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Mayor Durkan Proposes New Solution to Prevent Winter Evictions

Leveraging New Partnership with United Way King County Could Prevent Most Winter Evictions in Seattle

Highlights Concerns With Council’s Current Legislation Which Places Burden on Tenant to Appear in Court and Could Cost Lead to Costly Litigation

Seattle (Feb. 25, 2020) –  To effectively prevent winter evictions, Mayor Jenny A. Durkan announced a new partnership and legislation that will provide assistance for individuals who are facing winter eviction. After conversations with United Way of King County, an investment to build off the Seattle Human Services Department’s current prevention programs could allow the City to provide resources to individuals potentially facing evictions this upcoming winter.   

As currently written, Council Bill 119727 does not protect most vulnerable households at risk of evictions, and the City could incur potential litigation. In addition to spurring more evictions in the Spring, Council’s legislation did not ban winter evictions. Instead, it created a legal defense during eviction proceedings. It would require tenants to appear in court to use winter eviction as a defense. A recent study concluded nearly half of households failed to contest an eviction or appear in court.  

“As a young lawyer, I saw firsthand how devastating evictions can be in an one’s life. I first met Lola at a women’s shelter after she had been forced out of her home and onto the street. After months in court, I was able to prove she was wrongfully evicted and connect her with a new home, but she had spent months without a home because of lengthy legal proceedings. Providing the resources to help prevent eviction in the first place is the right thing to do,” said Mayor Durkan.  

To successfully help people at risk of eviction stay in their homes, Mayor Durkan will transmit a bill to City Council to increase funding assistance to tenants facing homelessness due to eviction between December 1 and March 1, building off of the Seattle Human Services Department’s existing program that served 974 unique households at risk of homelessness last year. In addition, her bill would require the development of a disclosure provision that will require landlords to make sure tenants are aware of the availability of winter eviction support and prevention resources.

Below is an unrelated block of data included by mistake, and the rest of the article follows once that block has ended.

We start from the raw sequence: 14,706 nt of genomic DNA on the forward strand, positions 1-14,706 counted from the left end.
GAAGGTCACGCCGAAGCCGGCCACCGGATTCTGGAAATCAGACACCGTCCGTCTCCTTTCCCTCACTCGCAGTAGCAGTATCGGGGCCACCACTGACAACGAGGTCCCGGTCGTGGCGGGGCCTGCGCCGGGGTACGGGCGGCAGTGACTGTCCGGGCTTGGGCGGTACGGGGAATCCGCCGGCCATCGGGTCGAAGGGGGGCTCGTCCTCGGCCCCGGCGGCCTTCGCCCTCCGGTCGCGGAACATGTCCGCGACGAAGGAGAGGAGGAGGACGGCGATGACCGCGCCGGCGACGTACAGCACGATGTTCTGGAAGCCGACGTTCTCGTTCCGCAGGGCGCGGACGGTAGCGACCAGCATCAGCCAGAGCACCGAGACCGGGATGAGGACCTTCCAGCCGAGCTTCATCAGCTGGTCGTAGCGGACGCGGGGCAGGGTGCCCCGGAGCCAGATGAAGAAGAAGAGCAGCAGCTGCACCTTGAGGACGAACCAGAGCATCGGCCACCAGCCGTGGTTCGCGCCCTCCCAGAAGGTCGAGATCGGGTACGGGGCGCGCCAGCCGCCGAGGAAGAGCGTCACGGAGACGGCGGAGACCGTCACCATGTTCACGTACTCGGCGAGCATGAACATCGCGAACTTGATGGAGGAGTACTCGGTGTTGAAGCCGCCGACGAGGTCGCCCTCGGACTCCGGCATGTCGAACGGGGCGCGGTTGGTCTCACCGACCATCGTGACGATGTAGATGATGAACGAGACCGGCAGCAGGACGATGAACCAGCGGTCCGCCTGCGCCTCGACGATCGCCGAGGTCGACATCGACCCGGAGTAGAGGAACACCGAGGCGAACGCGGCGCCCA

According to United Way of King County, which operates Home Base—an eviction prevention program, they anticipate 150 Seattle households will need Home Base eviction prevention services during the three-month period from December 1, 2020 – March 1, 2021. This is in line with reporting from the Seattle Times, which found that in 2019 there were approximately 139 evictions in the winter months in Seattle. The cost for Home Base services, inclusive of financial assistance, legal services, and program administration during this time period is projected to be $706,000. An investment of $200,000 would leverage $506,000 in private funding to avoid winter evictions. Last year, United Way’s Home Base helped more than 800 households avoid evictions. 

“Like the City of Seattle, we believe more needs to be done to prevent people from becoming homeless in the first place. That is why United Way is working with our philanthropic partners to bring Home Base, an eviction prevention program, to scale to prevent more people who have fallen behind in their rent from being evicted, ” said President & CEO of United Way of King Country Gordon McHenry, Jr. “The addition of public funding will ensure Seattle residents who are eligible for Home Base have access to eviction prevention.” 

“Providing assistance to tenants is the proven approach to prevent evictions. During Council deliberations, I passed an amendment to create a similar fund.  I’m proud to work with the Mayor, bringing this assistance forward as a way that ensures many more families who otherwise would face eviction, will remain housed,” said Councilmember Andrew Lewis.